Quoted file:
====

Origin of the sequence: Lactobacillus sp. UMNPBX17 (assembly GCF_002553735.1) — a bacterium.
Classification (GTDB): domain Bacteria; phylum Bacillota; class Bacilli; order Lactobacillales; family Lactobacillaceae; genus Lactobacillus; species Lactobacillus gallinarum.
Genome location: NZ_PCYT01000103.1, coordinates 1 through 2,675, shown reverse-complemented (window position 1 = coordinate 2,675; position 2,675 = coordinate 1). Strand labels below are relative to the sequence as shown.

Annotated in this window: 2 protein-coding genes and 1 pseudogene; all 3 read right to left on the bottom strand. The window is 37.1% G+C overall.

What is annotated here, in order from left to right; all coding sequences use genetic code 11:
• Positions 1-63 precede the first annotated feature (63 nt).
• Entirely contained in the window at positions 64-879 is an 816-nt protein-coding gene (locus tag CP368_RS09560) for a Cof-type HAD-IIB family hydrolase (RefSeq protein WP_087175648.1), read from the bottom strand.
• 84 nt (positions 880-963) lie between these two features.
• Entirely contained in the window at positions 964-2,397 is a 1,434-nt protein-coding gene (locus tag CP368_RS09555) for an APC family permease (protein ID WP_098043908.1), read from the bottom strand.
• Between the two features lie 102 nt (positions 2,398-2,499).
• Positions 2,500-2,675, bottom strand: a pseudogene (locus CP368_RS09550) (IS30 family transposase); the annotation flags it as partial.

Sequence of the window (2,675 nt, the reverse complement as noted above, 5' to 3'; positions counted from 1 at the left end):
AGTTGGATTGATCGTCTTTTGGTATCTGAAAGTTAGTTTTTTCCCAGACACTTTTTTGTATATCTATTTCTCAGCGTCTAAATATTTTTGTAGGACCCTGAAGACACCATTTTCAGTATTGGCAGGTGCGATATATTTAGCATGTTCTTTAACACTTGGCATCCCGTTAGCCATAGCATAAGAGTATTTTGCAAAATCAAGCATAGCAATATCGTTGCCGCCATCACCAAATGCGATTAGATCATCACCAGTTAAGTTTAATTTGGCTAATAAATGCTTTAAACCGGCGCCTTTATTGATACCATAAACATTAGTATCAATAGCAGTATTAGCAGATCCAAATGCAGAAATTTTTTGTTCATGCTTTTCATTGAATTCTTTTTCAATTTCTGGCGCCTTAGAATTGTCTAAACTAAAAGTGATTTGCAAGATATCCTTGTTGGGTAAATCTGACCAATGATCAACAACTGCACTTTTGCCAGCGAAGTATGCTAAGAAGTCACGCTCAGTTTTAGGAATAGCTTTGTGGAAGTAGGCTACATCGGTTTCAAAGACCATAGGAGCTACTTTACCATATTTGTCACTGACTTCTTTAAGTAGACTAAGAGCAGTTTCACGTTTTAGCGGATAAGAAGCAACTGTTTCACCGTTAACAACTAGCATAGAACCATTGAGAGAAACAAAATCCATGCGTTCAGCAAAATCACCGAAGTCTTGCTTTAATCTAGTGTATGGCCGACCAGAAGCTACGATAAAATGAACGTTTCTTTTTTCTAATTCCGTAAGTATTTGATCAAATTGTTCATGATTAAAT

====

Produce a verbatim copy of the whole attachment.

Origin of the sequence: Lactobacillus sp. UMNPBX17 (assembly GCF_002553735.1) — a bacterium.
Classification (GTDB): domain Bacteria; phylum Bacillota; class Bacilli; order Lactobacillales; family Lactobacillaceae; genus Lactobacillus; species Lactobacillus gallinarum.
Genome location: NZ_PCYT01000103.1, coordinates 1 through 2,675, shown reverse-complemented (window position 1 = coordinate 2,675; position 2,675 = coordinate 1). Strand labels below are relative to the sequence as shown.

Annotated in this window: 2 protein-coding genes and 1 pseudogene; all 3 read right to left on the bottom strand. The window is 37.1% G+C overall.

What is annotated here, in order from left to right; all coding sequences use genetic code 11:
• Positions 1-63 precede the first annotated feature (63 nt).
• Entirely contained in the window at positions 64-879 is an 816-nt protein-coding gene (locus tag CP368_RS09560) for a Cof-type HAD-IIB family hydrolase (RefSeq protein WP_087175648.1), read from the bottom strand.
• 84 nt (positions 880-963) lie between these two features.
• Entirely contained in the window at positions 964-2,397 is a 1,434-nt protein-coding gene (locus tag CP368_RS09555) for an APC family permease (protein ID WP_098043908.1), read from the bottom strand.
• Between the two features lie 102 nt (positions 2,398-2,499).
• Positions 2,500-2,675, bottom strand: a pseudogene (locus CP368_RS09550) (IS30 family transposase); the annotation flags it as partial.

Sequence of the window (2,675 nt, the reverse complement as noted above, 5' to 3'; positions counted from 1 at the left end):
AGTTGGATTGATCGTCTTTTGGTATCTGAAAGTTAGTTTTTTCCCAGACACTTTTTTGTATATCTATTTCTCAGCGTCTAAATATTTTTGTAGGACCCTGAAGACACCATTTTCAGTATTGGCAGGTGCGATATATTTAGCATGTTCTTTAACACTTGGCATCCCGTTAGCCATAGCATAAGAGTATTTTGCAAAATCAAGCATAGCAATATCGTTGCCGCCATCACCAAATGCGATTAGATCATCACCAGTTAAGTTTAATTTGGCTAATAAATGCTTTAAACCGGCGCCTTTATTGATACCATAAACATTAGTATCAATAGCAGTATTAGCAGATCCAAATGCAGAAATTTTTTGTTCATGCTTTTCATTGAATTCTTTTTCAATTTCTGGCGCCTTAGAATTGTCTAAACTAAAAGTGATTTGCAAGATATCCTTGTTGGGTAAATCTGACCAATGATCAACAACTGCACTTTTGCCAGCGAAGTATGCTAAGAAGTCACGCTCAGTTTTAGGAATAGCTTTGTGGAAGTAGGCTACATCGGTTTCAAAGACCATAGGAGCTACTTTACCATATTTGTCACTGACTTCTTTAAGTAGACTAAGAGCAGTTTCACGTTTTAGCGGATAAGAAGCAACTGTTTCACCGTTAACAACTAGCATAGAACCATTGAGAGAAACAAAATCCATGCGTTCAGCAAAATCACCGAAGTCTTGCTTTAATCTAGTGTATGGCCGACCAGAAGCTACGATAAAATGAACGTTTCTTTTTTCTAATTCCGTAAGTATTTGATCAAATTGTTCATGATTAAAT